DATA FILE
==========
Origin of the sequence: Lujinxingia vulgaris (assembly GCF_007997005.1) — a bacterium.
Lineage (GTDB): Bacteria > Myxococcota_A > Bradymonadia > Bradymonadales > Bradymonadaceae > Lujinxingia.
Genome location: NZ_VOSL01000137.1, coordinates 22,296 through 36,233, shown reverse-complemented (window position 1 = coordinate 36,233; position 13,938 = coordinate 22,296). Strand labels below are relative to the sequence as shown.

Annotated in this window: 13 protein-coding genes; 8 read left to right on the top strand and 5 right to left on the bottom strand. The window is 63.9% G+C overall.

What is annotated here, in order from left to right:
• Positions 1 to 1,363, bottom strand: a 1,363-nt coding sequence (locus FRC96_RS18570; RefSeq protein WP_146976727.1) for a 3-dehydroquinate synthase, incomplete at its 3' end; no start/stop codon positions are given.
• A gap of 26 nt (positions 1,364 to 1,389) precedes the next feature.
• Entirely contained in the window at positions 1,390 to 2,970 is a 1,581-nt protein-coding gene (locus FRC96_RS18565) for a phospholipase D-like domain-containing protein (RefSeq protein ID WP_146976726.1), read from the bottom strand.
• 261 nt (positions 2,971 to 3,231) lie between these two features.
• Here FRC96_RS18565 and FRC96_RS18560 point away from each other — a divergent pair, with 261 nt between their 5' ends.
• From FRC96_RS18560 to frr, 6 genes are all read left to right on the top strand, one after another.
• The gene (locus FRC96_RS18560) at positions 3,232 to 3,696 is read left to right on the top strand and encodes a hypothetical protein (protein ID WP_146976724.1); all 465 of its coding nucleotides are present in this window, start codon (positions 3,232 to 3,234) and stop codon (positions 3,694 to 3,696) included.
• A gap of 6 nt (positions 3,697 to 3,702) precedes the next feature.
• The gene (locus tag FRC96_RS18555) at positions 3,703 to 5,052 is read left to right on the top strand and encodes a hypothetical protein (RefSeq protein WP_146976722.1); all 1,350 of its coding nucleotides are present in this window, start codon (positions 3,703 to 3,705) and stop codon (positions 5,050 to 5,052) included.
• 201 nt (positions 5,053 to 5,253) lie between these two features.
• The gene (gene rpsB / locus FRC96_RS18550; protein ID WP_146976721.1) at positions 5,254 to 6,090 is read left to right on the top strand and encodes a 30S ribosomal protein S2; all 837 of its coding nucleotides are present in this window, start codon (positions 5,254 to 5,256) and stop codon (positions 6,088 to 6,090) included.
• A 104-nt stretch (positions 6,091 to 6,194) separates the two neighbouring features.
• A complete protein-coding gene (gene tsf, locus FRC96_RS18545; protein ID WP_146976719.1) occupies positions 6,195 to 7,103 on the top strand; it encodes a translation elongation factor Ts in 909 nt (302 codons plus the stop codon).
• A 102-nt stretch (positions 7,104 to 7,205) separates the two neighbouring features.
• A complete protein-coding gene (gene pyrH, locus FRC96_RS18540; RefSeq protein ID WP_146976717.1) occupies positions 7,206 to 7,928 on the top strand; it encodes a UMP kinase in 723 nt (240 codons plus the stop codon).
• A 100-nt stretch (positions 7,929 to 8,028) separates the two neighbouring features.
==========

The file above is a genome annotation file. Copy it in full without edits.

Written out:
Origin of the sequence: Lujinxingia vulgaris (assembly GCF_007997005.1) — a bacterium.
Lineage (GTDB): Bacteria > Myxococcota_A > Bradymonadia > Bradymonadales > Bradymonadaceae > Lujinxingia.
Genome location: NZ_VOSL01000137.1, coordinates 22,296 through 36,233, shown reverse-complemented (window position 1 = coordinate 36,233; position 13,938 = coordinate 22,296). Strand labels below are relative to the sequence as shown.

Annotated in this window: 13 protein-coding genes; 8 read left to right on the top strand and 5 right to left on the bottom strand. The window is 63.9% G+C overall.

What is annotated here, in order from left to right:
• Positions 1 to 1,363, bottom strand: a 1,363-nt coding sequence (locus FRC96_RS18570; RefSeq protein WP_146976727.1) for a 3-dehydroquinate synthase, incomplete at its 3' end; no start/stop codon positions are given.
• A gap of 26 nt (positions 1,364 to 1,389) precedes the next feature.
• Entirely contained in the window at positions 1,390 to 2,970 is a 1,581-nt protein-coding gene (locus FRC96_RS18565) for a phospholipase D-like domain-containing protein (RefSeq protein ID WP_146976726.1), read from the bottom strand.
• 261 nt (positions 2,971 to 3,231) lie between these two features.
• Here FRC96_RS18565 and FRC96_RS18560 point away from each other — a divergent pair, with 261 nt between their 5' ends.
• From FRC96_RS18560 to frr, 6 genes are all read left to right on the top strand, one after another.
• The gene (locus FRC96_RS18560) at positions 3,232 to 3,696 is read left to right on the top strand and encodes a hypothetical protein (protein ID WP_146976724.1); all 465 of its coding nucleotides are present in this window, start codon (positions 3,232 to 3,234) and stop codon (positions 3,694 to 3,696) included.
• A gap of 6 nt (positions 3,697 to 3,702) precedes the next feature.
• The gene (locus tag FRC96_RS18555) at positions 3,703 to 5,052 is read left to right on the top strand and encodes a hypothetical protein (RefSeq protein WP_146976722.1); all 1,350 of its coding nucleotides are present in this window, start codon (positions 3,703 to 3,705) and stop codon (positions 5,050 to 5,052) included.
• 201 nt (positions 5,053 to 5,253) lie between these two features.
• The gene (gene rpsB / locus FRC96_RS18550; protein ID WP_146976721.1) at positions 5,254 to 6,090 is read left to right on the top strand and encodes a 30S ribosomal protein S2; all 837 of its coding nucleotides are present in this window, start codon (positions 5,254 to 5,256) and stop codon (positions 6,088 to 6,090) included.
• A 104-nt stretch (positions 6,091 to 6,194) separates the two neighbouring features.
• A complete protein-coding gene (gene tsf, locus FRC96_RS18545; protein ID WP_146976719.1) occupies positions 6,195 to 7,103 on the top strand; it encodes a translation elongation factor Ts in 909 nt (302 codons plus the stop codon).
• A 102-nt stretch (positions 7,104 to 7,205) separates the two neighbouring features.
• A complete protein-coding gene (gene pyrH, locus FRC96_RS18540; RefSeq protein ID WP_146976717.1) occupies positions 7,206 to 7,928 on the top strand; it encodes a UMP kinase in 723 nt (240 codons plus the stop codon).
• A 100-nt stretch (positions 7,929 to 8,028) separates the two neighbouring features.